There are two crucial factors in any power generating system: performance and economy. As we know, higher efficiency is naturally more desirable, though higher efficiency plants usually come with the price of high cost investment. A power system would simply not be feasible should one neglect one of the two main factors. A highly efficient plant would not be feasible in practice if it gives no financial incentives to the producer as well as the end-user. A good power plant design must possess a good balance of efficiency and economy.
One of the main goals in power generation practice is to deliver the lowest possible cost per unit of electricity to meet the growing demand. Often in practice, economic assessment of a power plant is depicted by their levelized cost of energy (LCOE), also known as levelized energy cost (LEC), which is the average price per unit of power delivered to break even with total cost (capital and operating) over the length of its operating lifetime.
Generally, cost factor which contributes to power generation can be categorized into two main groups: capital cost and operating charges. Capital cost (usually consisting of a series of fixed cost factors which do not vary with the level of output) encompasses equipment, rent/land cost, and any other costs associated with the establishment of the power generation plant, up until when it’s ready to operate. This is a critical data point needed for accurate investment decision making. Whereas operating cost (combination of fixed, semi-fixed and variable charges) covers all costs related to daily operational and/or production cost incurred – which should include maintenance, fuel, feed water, etc.
Nowadays, organic Rankine cycles (ORCs) are a widely studied technology. Currently, several research and academic institutions are focused on the design, optimization, and dynamic simulation of this kind of system. Regarding the numerical analysis of an ORC, several steps are required to select the optimal working fluid and the best cycle configuration, taking into account not only nominal performance indexes, but also economic aspects, off-design efficiency, the dynamic behaviour of the plant, and the plant volume or weight.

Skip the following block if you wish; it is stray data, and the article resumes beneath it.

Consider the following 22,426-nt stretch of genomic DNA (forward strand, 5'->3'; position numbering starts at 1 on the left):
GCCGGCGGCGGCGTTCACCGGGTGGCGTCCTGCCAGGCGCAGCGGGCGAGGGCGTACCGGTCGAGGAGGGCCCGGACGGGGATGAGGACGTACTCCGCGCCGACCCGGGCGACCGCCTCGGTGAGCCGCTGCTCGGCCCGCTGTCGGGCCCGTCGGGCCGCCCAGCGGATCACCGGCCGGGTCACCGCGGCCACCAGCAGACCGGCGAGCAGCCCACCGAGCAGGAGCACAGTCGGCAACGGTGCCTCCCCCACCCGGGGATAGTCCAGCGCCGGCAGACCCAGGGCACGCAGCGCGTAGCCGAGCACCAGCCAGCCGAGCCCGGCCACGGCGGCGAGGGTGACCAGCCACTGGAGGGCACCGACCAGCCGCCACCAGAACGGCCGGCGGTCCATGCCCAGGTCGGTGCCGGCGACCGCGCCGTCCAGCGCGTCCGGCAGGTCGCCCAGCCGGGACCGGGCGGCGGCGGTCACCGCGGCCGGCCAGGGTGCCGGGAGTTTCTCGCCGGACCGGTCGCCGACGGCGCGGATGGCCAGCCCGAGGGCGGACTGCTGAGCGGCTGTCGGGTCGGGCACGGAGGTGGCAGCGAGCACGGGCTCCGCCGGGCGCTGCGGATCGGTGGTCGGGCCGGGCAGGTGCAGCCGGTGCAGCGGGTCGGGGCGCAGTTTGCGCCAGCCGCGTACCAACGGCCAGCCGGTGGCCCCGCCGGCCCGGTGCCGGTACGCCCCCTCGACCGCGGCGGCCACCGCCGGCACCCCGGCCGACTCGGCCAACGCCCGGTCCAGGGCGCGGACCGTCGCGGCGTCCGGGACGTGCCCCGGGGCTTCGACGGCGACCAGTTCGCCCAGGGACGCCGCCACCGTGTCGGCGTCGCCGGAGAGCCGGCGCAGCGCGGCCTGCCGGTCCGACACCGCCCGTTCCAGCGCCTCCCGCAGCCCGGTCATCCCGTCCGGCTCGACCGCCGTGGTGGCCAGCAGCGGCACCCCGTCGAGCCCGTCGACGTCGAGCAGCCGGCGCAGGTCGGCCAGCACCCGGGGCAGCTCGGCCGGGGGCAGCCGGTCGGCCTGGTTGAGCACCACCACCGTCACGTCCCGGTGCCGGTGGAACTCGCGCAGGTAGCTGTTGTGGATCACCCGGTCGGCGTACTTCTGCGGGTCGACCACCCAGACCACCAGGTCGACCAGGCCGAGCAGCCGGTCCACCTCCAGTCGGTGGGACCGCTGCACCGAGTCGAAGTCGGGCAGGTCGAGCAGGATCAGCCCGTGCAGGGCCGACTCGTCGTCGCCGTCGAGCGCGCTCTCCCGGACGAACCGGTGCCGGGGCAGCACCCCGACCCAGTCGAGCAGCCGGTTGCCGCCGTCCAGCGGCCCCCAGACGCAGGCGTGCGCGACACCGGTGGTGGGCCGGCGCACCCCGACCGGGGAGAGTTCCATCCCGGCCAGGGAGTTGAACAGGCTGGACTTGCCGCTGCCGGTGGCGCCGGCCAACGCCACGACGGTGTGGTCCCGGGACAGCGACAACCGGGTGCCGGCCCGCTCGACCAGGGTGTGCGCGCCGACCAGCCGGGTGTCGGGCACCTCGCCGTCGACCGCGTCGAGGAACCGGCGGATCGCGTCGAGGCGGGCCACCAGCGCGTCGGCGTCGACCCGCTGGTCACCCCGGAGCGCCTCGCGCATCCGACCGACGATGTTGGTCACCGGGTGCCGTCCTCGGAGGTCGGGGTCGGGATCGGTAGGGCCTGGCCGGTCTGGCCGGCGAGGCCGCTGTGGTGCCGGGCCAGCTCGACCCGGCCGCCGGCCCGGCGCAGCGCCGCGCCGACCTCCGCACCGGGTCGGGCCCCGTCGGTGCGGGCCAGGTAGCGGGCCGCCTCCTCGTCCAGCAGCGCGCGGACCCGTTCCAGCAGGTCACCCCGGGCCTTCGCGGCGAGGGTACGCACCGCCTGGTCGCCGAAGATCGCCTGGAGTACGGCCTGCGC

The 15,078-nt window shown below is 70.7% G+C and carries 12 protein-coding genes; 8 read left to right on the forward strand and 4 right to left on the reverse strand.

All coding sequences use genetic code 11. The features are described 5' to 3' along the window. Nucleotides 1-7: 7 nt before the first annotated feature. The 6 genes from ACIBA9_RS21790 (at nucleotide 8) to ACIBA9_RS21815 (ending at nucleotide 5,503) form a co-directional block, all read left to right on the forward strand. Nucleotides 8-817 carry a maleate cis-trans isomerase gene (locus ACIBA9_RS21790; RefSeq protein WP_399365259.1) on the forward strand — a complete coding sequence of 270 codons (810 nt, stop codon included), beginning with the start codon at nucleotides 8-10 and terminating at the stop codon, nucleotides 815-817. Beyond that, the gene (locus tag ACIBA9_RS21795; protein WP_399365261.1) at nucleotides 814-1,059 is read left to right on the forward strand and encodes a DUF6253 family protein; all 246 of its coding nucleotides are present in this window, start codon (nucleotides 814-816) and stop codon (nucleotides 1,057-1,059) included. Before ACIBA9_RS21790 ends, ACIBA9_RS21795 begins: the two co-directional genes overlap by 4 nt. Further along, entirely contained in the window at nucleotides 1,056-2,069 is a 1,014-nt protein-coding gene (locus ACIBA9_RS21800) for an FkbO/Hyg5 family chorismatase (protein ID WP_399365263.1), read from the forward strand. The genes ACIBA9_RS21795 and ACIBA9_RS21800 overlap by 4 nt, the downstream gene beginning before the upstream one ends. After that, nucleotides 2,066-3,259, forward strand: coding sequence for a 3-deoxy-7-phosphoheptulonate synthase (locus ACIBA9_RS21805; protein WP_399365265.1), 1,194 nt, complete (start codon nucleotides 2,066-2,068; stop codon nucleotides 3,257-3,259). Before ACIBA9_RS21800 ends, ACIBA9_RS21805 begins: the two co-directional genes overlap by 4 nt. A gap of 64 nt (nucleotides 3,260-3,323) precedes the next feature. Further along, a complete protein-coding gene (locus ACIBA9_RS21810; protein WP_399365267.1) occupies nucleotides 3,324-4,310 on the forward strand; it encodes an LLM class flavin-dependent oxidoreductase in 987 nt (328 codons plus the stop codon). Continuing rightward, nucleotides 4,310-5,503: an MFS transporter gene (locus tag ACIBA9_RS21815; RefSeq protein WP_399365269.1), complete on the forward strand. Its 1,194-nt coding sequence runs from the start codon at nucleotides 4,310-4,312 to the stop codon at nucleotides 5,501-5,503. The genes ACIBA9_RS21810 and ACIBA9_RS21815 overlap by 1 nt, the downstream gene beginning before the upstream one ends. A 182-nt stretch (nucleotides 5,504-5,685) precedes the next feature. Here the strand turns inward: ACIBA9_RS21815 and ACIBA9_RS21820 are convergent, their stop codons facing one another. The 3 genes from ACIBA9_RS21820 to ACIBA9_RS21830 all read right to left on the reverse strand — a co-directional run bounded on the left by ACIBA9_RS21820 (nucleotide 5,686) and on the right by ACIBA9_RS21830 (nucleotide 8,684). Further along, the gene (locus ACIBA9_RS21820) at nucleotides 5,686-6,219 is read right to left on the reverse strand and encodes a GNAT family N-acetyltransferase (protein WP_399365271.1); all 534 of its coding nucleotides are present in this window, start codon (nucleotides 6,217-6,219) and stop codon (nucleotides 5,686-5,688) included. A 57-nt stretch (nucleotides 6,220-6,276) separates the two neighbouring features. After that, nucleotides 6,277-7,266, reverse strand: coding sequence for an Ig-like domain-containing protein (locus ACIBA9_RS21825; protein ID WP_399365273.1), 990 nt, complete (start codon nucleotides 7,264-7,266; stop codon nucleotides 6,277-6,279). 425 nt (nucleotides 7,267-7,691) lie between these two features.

To begin, a detailed description of the heat source and heat sink, evaluation of all the technical constraints (component selection or plant layout), and both environmental and safety issues is needed. The most significant stage of the design is definitely the correct choice with both working fluid and cycle configuration. Making the wrong choice at this stage will result in poor cycle performance. A huge number of possible working fluids can be selected for ORC systems, which is one of the major advantages of these systems since they can be suitable for almost every heat source but, on the other hand, it makes the resolution of the optimization problem inevitably more complicated. Read More
Global warming and the growing demand for energy are two primary problems rising in the power generation industry. A simple solution to these problems has been researched for a number of years. The SCO2 Brayton cycle is often looked into as an alternative working fluid for power generation cycles due to its compactness, high efficiency and small environmental footprint. The usage of SCO2 in nuclear reactors has been studied since the early 2000s in development of Generation IV nuclear reactors, but the idea itself can be traced back to the 1940s. During this time however, no one really looked into the potential of supercritical CO2 since steam was found to be efficient enough, not to mention it was the more understood technology when compared to SCO2. In modern times though, demand of more efficient energy continues to rise and with it, the need for SCO2.
The potential of supercritical CO2 implementation is vast across power generation applications spanning nuclear, geothermal and even fossil fuel. The cycle envisioned is a non-condensing closed loop Brayton cycle with heat addition and rejection inside the expander to indirectly heat up the carbon dioxide working fluid. Read More
Nowadays, gas and steam turbines are contributing to more than 80% of the electricity generated worldwide. If we add the contribution from hydro turbines too, then we reach 98% of total production.
The improvement of the flow path is crucial, and an advanced design can be achieved through several strategies. The aerodynamic optimization of gas and steam turbines can lead to enhanced efficiency. In addition to that, the minimization of secondary losses is possible by introducing advanced endwall shaping and clearance control. Moreover, further increase of efficiency can be achieved by decreasing the losses of kinetic energy at the outlet from the last stage of the turbine. This can be done using longer last-stage blades as well as improving the diffuser recovery and stability.